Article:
Canyon Hot Springs has a great campground and RV Park, and overnight accommodation is offered in rustic chalets, log cabins, and 1 and 2 bedroom suites. Hiking trails lead from the resort, and are located in the adjacent national parks. Fishing, trail riding, mountain climbing, whitewater rafting, golf, and boating are also popular in the area. More on Canyon Hot Springs.

Hot Springs in the BC Rockies
Map of the Kootenays and BC Rockies

Fairmont Hot Springs Resort

Fairmont Hot Springs
The community of Fairmont Hot Springs is nestled in the Columbia River Valley, between the Canadian Rocky Mountains and the Purcell Mountain range, just outside Kootenay National Park.

With two championship golf courses, spa facilities and the largest natural mineral hot pools in Canada, Fairmont Hot Springs Resort attracts visitors from all over the world. Fairmont's crystal clear, all natural, hot mineral springwater pools are a legendary attraction.

Renowned for their therapeutic qualities, Fairmont claims their pools to almost certainly be the cleanest in North America. At night the pools are drained, scrubbed, and refilled by morning with fresh, mineral-rich natural hot springs water, and over 1.5 million gallons of mineral-rich hot spring waters flow through the pools daily. In addition to the large, public hot pool complex, lodge guests enjoy a private hot, soaking pool within a short walk from guest rooms and the spa facilities.

For a more hot spring rustic experience without the admission fee charged at the resort, soak in one of three small tubs housed in separate rooms in the undeveloped Historical Baths, an old stone bath house on a knoll directly above the resort's main parking lot. A little farther up the hill from the bathhouse, also known as "The Indian Baths", a small two-person pool has been created where a spring emerges from the ground.

Guests often claim that all tension completely floats away the instant you step into the soothing heat of this natural wonder. Fairmont's therapeutic hot springs mineral water can increase metabolism, accelerate healing, soothe muscles, improve blood circulation and detoxify the body's lymphatic system. Soaking in the hot spring water allows minerals to pass through the skin and be absorbed and utilized by body cells. This can fight the effects and symptoms of fatigue, insomnia, edema, poor micro-circulation, repressed immune system, and even arthritis.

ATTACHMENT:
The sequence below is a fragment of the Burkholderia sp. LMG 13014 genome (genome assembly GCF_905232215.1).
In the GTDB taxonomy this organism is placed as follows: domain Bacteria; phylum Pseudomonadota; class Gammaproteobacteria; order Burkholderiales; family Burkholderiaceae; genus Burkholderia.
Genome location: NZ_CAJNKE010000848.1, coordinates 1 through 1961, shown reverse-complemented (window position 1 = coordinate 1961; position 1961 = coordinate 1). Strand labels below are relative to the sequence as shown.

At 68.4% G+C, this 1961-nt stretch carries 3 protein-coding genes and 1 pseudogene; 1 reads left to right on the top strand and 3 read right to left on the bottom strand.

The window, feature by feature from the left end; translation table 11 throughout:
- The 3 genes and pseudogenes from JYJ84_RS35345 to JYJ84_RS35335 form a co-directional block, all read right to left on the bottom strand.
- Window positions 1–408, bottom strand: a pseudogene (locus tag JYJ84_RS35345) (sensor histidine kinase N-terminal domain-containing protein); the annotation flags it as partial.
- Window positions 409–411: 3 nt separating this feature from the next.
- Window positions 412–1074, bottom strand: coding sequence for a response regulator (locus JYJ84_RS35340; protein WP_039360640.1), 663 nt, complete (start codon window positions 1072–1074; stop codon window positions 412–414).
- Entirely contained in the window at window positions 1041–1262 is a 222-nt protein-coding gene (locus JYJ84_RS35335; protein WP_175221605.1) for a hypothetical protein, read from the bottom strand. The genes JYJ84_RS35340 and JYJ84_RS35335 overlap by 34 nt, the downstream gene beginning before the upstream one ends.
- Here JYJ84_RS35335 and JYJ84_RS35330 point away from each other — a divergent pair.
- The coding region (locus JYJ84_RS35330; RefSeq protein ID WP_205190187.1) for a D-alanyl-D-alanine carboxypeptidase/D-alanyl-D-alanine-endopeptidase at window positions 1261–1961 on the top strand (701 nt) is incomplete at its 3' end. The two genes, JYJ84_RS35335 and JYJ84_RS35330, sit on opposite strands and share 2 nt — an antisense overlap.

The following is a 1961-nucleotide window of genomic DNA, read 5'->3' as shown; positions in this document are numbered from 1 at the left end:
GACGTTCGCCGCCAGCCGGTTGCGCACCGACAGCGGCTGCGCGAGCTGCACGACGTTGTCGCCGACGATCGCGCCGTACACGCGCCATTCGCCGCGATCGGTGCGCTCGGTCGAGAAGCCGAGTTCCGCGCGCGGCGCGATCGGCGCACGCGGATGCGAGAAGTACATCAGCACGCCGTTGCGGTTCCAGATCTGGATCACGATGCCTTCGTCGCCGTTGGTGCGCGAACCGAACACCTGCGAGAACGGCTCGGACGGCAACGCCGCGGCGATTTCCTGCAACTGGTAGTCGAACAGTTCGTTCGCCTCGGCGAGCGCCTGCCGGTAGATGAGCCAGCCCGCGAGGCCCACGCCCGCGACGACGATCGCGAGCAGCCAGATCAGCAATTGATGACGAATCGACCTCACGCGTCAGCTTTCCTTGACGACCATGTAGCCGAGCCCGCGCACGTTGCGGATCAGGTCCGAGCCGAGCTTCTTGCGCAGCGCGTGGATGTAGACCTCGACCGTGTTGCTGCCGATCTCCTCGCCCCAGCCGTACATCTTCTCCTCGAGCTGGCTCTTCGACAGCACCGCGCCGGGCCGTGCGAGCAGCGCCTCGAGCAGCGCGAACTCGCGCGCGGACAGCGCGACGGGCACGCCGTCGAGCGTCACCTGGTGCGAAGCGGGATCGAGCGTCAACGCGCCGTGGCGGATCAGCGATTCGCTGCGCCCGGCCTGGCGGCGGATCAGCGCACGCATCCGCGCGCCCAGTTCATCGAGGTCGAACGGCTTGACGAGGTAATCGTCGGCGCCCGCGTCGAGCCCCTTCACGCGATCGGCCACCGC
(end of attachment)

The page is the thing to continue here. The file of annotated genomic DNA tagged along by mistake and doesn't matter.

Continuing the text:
The recorded history of Fairmont Hot Springs dates to the early 1800s, when explorers discovered the 'land of smoking waters', and the curative powers of these warm mineral waters. The name Fairmont Hot Springs was given to the area by Mrs. John Galbraith, wife of a ferry operator at Galbraith's Landing near Fort Steele. More on Fairmont Hot Springs Resort.

Resume your hot springs tour south on Hwy 93/95 to Canal Flats, a small lumber-mill town between Kootenay River and Columbia Lake. Take a side trip to Whiteswan Lake Provincial Park, then onto Top of the World Provincial Park, which receives top marks as an alpine region of sublime beauty. Mount Morro (elevation 9,533 feet/2,914 m) is the highest peak in the park. Many archaeological sites are located here, in what was once the traditional home of the Upper Kootenay First Nation. Forest cover is mostly spruce, pine, and some fir, and most of the plateau is carpeted with alpine flowers. Small populations of large mammals inhabit the park, and an abundance of birds live around Fish Lake. This lake is noted for its cutthroat trout and Dolly Varden fishery, but you must have a valid BC fishing licence and a copy of the park's fishing regulations before casting a line. There are backcountry campsites and rustic cabins available.

Radium Hot Springs

Radium Hot Springs
The village of Radium Hot Springs is little more than a support system for area vacation development; gas stations, a couple of cafes, and a string of motels that grow denser as one nears the hot springs at Radium Hot Springs. But people come here for more than the town that is located within the boundaries of Kootenay National Park, which has the same mountain peaks and glaciers as Alberta's more famous Banff National Park. They come here for the natural hot springs, and Canada's largest hot springs pool.

Radium Hot Springs, the actual springs, makes an ideal soaking spot at the base of Redstreak Mountain in the Kootenay Mountain Range. The mountain setting is spectacular, and a sheer rock wall rises above two pools; one heated, the other much cooler. Unlike some hot springs, these waters are free of odorous sulphur. The water temperature varies with the season; in spring, the snowmelt cools the thermally heated springs.

The Radium Hot Springs story is as old as the Rocky Mountains themselves. It began with the unleashing of powerful forces that left its tale in heaving, tortured rocks. The earth's crust cracked along a fault, more than two kilometres deep. The shatter zone around the fault lets groundwater seep close to the earth's core heating, pressurizing and returning it to the surface with more than 700 milligrams of minerals per litre at a rate of 1 800 litres (396 gallons) per minute. The hot springs water, 44C (114F) at the source, is filtered and chlorinated, and enters the pool at a comfortable temperature of 39C (103F). The cool pool temperature is 29C (84F).